Introductions to Dispute & Preference

When two evidences impacting a single issue do not align, how do scholars of Islam respond?

Repelling apparent contradiction between the scriptures and recognized forms of Islamic evidence is one of the highest forms of seeking knowledge, and thus jihad, resting upon tawfīq from Allah. Whether for the sake of fulfilling the curiosities of inquisitive and doubt-stricken Muslims or repelling the misconceptions propagated by critics of Islam, this has been a subject of study ever since the time of the Prophet Muhammad ﷺ. So it’s no surprise that nearly all of the work in this arena, theoretical and practical, has been completed by previous generations, leaving us only to rediscover their writings, understand them, and provide more examples and elaboration for a new generation, by Allah’s Will. Reconciling between seemingly opposing evidences is also from the tasks scholars must perform to determine the correct ruling when several texts seem to indicate opposing conclusions. Thus, theorists traditionally placed this subject matter in the section of ijtihad, the final major heading of Usul al-Fiqh studies.


In the fall semester of the 2015-2016 school year, I took a master’s level course in Malaysia called “Dispute and Preference in Islamic Law” under the guidance of Assoc. Prof. Dr. Hossam el-Din el-Saefy.

Most of this material came directly from the book:

الحفناوي، محمد إبراهيم محمد. (1408 ه/ 1987 م). التعارض والترجيح عند الأصوليين وأثرهما في الفقه الإسلامي. (ط2). القاهرة: دار الوفاء للطباعة والنشر والتوزيع.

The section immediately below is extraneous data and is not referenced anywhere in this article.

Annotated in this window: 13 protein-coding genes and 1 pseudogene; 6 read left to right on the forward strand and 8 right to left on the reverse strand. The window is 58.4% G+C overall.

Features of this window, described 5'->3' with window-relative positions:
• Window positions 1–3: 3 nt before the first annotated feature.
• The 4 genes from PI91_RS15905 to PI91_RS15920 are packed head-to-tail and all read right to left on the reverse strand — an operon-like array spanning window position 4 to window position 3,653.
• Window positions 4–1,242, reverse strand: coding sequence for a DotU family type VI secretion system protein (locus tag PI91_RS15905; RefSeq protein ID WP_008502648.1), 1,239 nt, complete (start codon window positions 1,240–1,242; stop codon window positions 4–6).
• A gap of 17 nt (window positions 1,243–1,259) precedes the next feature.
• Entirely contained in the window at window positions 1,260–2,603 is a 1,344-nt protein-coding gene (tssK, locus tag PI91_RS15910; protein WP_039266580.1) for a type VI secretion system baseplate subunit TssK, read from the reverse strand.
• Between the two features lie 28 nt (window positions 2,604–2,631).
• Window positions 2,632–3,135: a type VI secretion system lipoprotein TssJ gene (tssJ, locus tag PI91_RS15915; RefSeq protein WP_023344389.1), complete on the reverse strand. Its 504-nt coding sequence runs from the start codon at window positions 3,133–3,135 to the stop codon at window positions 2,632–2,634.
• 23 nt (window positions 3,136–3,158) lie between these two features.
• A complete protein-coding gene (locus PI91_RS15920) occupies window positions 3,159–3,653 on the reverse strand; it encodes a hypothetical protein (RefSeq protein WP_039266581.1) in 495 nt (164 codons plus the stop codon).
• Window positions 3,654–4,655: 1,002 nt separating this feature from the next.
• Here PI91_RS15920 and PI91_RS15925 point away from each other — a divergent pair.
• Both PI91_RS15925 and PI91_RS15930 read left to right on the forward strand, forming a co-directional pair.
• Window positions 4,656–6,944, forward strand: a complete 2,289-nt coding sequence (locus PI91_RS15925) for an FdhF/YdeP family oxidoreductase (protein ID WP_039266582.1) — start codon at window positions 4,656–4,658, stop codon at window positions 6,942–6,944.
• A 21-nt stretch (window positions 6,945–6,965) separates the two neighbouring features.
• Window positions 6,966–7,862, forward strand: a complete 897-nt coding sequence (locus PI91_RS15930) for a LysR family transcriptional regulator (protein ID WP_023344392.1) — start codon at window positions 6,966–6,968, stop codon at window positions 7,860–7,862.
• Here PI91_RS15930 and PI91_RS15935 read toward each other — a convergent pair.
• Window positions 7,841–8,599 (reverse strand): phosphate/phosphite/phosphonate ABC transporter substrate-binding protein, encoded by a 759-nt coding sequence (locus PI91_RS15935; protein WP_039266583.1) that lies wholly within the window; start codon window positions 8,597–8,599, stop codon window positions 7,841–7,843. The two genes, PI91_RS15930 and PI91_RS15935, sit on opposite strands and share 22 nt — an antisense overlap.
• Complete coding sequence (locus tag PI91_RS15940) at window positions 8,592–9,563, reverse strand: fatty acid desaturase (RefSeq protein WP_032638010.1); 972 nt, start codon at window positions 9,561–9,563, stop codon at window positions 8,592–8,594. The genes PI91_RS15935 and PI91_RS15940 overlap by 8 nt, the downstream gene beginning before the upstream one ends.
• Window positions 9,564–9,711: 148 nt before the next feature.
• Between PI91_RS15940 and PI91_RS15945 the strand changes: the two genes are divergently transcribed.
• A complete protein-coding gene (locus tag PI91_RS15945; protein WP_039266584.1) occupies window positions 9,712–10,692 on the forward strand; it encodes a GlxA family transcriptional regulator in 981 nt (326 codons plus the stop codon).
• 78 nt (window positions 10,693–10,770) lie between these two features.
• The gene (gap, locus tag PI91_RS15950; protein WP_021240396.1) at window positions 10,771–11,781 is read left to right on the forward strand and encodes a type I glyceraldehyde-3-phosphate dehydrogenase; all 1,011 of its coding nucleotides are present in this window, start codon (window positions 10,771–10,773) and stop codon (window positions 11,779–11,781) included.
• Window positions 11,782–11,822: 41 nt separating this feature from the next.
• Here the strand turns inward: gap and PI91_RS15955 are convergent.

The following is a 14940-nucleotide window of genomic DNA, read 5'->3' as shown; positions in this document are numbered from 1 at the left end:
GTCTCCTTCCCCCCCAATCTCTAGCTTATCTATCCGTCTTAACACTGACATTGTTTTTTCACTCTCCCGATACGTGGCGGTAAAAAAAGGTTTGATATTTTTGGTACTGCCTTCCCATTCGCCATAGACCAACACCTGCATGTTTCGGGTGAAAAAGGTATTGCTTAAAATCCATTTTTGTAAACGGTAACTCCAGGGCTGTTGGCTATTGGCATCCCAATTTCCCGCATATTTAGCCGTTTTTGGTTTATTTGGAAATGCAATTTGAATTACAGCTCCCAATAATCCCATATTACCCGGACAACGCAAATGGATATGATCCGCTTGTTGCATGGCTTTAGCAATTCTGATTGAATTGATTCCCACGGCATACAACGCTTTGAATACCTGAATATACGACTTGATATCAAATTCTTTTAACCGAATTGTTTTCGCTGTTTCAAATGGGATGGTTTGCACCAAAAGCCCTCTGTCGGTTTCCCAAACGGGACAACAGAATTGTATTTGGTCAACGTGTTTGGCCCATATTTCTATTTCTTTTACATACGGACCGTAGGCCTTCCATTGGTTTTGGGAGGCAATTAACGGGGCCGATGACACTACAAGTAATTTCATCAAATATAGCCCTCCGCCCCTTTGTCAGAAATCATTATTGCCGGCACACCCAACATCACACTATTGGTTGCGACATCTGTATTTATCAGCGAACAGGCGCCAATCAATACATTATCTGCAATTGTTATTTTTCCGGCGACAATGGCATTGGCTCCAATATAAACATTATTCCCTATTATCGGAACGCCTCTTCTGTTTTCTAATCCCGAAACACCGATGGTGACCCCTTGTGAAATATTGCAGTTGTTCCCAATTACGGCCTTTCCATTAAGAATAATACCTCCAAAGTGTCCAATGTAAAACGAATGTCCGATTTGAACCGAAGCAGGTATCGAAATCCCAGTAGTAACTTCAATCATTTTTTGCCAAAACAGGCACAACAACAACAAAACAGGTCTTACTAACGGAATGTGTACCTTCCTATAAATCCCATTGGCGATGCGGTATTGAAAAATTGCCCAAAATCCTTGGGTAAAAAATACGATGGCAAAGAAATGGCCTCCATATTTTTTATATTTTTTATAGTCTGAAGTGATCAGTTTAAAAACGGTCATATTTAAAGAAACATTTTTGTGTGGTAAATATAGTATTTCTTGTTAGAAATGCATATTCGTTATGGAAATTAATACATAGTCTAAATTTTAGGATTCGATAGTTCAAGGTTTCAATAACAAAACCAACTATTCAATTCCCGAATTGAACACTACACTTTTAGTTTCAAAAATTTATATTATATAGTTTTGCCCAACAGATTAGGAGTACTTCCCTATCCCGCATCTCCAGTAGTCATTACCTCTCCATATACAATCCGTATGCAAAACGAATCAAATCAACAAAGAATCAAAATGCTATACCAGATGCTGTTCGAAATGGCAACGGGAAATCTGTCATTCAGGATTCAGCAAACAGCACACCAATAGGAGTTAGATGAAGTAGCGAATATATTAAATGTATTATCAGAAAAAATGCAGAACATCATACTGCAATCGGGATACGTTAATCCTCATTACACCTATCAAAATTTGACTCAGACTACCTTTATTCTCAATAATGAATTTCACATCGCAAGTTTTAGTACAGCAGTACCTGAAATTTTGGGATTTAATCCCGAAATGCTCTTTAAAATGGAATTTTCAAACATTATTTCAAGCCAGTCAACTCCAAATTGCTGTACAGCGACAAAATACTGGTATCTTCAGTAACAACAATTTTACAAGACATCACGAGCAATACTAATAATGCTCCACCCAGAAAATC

After reading this work thoroughly from cover to cover more than once, I say:

–          The author almost never fails to prefer the Shafi`i opinion, and he rarely mentions the Maliki or Hanbali opinions, even when they have diverging opinions. He passes off the Shafi`i opinion as the jumhūr and even uses the word Ummah and Ijma` rather lightly to refer to their opinions and as a basis for their strength, even discounting other opinions because “the Ummah” already has an opinion. Other times, his preference is simply justified vaguely by “the strength and inscrutability of their evidences” (لقوة أدلتهم وسلامتها من المعارضة).

–          He frequently refers to secondary sources rather than primary sources. For example, a hadeeth might be in al-Bukhari, but he quotes it from a book that came later, who quoted it from al-Bukhari.

–          Gives long-winded logical mantiqi commentary of definitions.

–          Sometimes he will add a paragraph or so from other scholars, e.g. ibnul-Qayyim, Ibn Hazm or al-Shatibi, “to complete the benefit” (تتميماً للفائدة) and in that paragraph there will hardly be any new benefit apart from a single sentence or phrase.

Nonetheless, there is a much larger work by al-Barzanji (published about 10 years before this one I think) and this work seems to be, at least at first glance, a faithful and sufficient summary of the larger. Also, whenever the author used any theoretical or logical terms, he would provide detailed explanation in the footnotes, which was extremely beneficial.


Contradiction between Sacred Sources


Scriptures refer to conflict and contradiction with the word ikhtilāf, as Allah says:

{أَفَلَا يَتَدَبَّرُونَ الْقُرْآنَ ۚ وَلَوْ كَانَ مِنْ عِندِ غَيْرِ اللَّـهِ لَوَجَدُوا فِيهِ اخْتِلَافًا كَثِيرًا} ﴿٨٢﴾ سورة النساء

Do they not then consider the Qur’ān carefully? Had it been from other than Allah, they would surely have found therein much ikhtilāf contradiction.” [4:82]

Thus, some of the first works addressing this topic, by al-Shafi`i (d. 204) and Ibn Qutaibah (d. 276) were under the title Mukhtalif al-Hadeeth. Another word they and other early theorists chose for the phenomenon of scriptural conflict in the formative period was mushkil. Hence, some of them, like the Hanafi scholar al-Tahawi (d. 321), composed the encyclopedic Mushkil al-Āthār, wherein he compiled all the seemingly contradictory narrations and struck away at their apparent conflicts.